Sunday, April 1, 2012

Literally Dead by James Conroy

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Chicago, Chicago my kind of town.....but at the moment it definitely wasn't Amos Jansen's kind of town since he is being accused of murder simply because he found his boss, Dwight Eldon, dead at his desk. Amos' only saving grace was that Ernest Hemingway and Carl Sandburg, yes both of those famous authors, came to his rescue and got him out of the interrogation room and out of jail for now.

You will follow the story from present day back to the rioting that caused the death of Amos' father.  You will love the characters especially Nelson who is an aspiring author and a real con man who has an answer for any dilemma.  Nelson is Amos' best friend, and he even talks Ernest Hemingway into something not above board and gets them both into trouble.  Underneath all of this, though, is police corruption and other individuals who are covering up the murder of Amos' father and Dwight Eldon while trying to pin it on an innocent person.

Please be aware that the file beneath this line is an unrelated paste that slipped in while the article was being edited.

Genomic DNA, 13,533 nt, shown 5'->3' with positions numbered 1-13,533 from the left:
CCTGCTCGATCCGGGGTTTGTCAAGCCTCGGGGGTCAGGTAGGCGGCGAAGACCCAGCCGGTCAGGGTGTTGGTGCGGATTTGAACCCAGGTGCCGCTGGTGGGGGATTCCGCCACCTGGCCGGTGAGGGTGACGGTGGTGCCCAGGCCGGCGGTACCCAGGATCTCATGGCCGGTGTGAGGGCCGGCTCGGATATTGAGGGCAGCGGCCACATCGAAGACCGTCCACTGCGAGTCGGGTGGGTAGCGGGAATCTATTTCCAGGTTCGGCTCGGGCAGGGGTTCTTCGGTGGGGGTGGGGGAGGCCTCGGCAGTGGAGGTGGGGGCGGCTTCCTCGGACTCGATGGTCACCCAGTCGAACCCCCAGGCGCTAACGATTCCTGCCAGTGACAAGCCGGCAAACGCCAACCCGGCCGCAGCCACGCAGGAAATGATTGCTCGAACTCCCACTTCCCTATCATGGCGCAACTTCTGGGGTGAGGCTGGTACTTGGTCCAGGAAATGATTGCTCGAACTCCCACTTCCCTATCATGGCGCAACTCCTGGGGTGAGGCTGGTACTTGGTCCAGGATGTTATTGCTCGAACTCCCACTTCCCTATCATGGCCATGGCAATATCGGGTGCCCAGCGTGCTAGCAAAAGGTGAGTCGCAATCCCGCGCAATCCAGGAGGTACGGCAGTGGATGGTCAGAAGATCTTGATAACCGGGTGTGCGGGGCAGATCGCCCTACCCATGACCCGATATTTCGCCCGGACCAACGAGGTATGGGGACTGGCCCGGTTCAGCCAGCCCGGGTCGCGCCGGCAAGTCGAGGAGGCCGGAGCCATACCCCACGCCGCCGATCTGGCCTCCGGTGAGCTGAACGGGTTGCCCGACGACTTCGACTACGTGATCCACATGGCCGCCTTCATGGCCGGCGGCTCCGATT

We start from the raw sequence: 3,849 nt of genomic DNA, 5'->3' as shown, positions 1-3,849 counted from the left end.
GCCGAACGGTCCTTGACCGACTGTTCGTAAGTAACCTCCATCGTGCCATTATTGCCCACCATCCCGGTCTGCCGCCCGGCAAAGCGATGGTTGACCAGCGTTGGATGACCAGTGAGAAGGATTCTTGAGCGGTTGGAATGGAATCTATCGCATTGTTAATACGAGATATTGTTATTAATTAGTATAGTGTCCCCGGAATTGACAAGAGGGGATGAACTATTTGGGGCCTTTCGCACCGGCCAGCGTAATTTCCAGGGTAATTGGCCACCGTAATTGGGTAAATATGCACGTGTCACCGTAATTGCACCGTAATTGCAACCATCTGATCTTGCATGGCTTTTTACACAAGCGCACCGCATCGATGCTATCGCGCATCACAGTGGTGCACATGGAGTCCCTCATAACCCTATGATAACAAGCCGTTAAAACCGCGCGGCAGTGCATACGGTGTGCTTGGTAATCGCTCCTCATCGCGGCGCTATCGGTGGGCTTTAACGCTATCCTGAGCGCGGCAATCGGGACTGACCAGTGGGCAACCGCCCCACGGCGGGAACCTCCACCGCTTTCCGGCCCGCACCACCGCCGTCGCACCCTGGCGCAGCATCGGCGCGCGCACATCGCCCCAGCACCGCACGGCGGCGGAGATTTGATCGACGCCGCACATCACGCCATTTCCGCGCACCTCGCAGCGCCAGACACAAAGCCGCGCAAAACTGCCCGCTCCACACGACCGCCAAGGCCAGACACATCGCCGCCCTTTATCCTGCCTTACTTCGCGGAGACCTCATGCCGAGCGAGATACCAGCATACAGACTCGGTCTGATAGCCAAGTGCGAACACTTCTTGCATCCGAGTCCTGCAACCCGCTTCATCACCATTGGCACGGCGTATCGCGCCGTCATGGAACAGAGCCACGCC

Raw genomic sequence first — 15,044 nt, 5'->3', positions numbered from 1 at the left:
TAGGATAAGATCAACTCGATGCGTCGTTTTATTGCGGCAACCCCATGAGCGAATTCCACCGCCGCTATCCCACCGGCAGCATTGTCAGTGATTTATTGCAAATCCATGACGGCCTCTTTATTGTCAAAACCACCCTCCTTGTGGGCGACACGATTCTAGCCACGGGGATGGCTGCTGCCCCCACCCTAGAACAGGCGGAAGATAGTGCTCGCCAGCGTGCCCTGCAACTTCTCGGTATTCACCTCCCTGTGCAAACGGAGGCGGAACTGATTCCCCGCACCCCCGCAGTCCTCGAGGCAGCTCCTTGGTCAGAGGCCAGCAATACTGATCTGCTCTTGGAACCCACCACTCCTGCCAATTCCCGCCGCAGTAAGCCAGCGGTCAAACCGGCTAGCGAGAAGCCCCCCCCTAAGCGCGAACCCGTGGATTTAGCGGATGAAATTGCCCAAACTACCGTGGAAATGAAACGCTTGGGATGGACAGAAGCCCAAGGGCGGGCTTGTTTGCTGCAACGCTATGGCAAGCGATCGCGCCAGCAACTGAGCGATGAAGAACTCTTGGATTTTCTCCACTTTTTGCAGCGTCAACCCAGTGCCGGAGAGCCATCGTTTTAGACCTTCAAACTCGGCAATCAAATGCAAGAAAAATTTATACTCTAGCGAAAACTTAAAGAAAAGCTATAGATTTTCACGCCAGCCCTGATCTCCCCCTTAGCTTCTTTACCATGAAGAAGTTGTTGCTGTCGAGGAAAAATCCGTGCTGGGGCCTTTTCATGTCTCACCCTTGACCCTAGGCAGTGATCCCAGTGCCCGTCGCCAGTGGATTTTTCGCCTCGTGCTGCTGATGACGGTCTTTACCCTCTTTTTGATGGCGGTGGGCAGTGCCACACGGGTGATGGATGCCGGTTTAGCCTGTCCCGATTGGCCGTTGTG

I really enjoyed the book because of the time period, because of the numerous famous authors brought in as characters, and because it made me laugh out loud at some of the antics.   It is funny and serious at the same time, and is a great inside look at what life was like in Chicago for law-abiding and non-law-abiding citizens in the 1930's during the depression.  

LITERALLY DEAD is a wonderful history lesson with many names you will definitely want to look up to find out what part they played in America's history of unions and civil liberties.   Murder mixed with laughter make this book an historical page turner.  If you want to laugh and truly enjoy a book's characters, you will want to read this book.  5/5


3 comments:

  1. These kinds of books (using famous authors as characters) are so en vogue these days. This one reminds me a lot of the Hector Lassitor series of mysteries set in the 1920s. Hector's sidekick was even Ernest Hemmingway. But then again, I guess old Ernest had an interesting enough life in reality that molding him into fictional crime stories isn't all that big a stretch. Great review. I'll have to be on the lookout for this one in the future.

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  2. Hmm...sounds like an interesting read despite the historical aspect (not generally my cup of tea). Loving the title though...great tie in. ^_^

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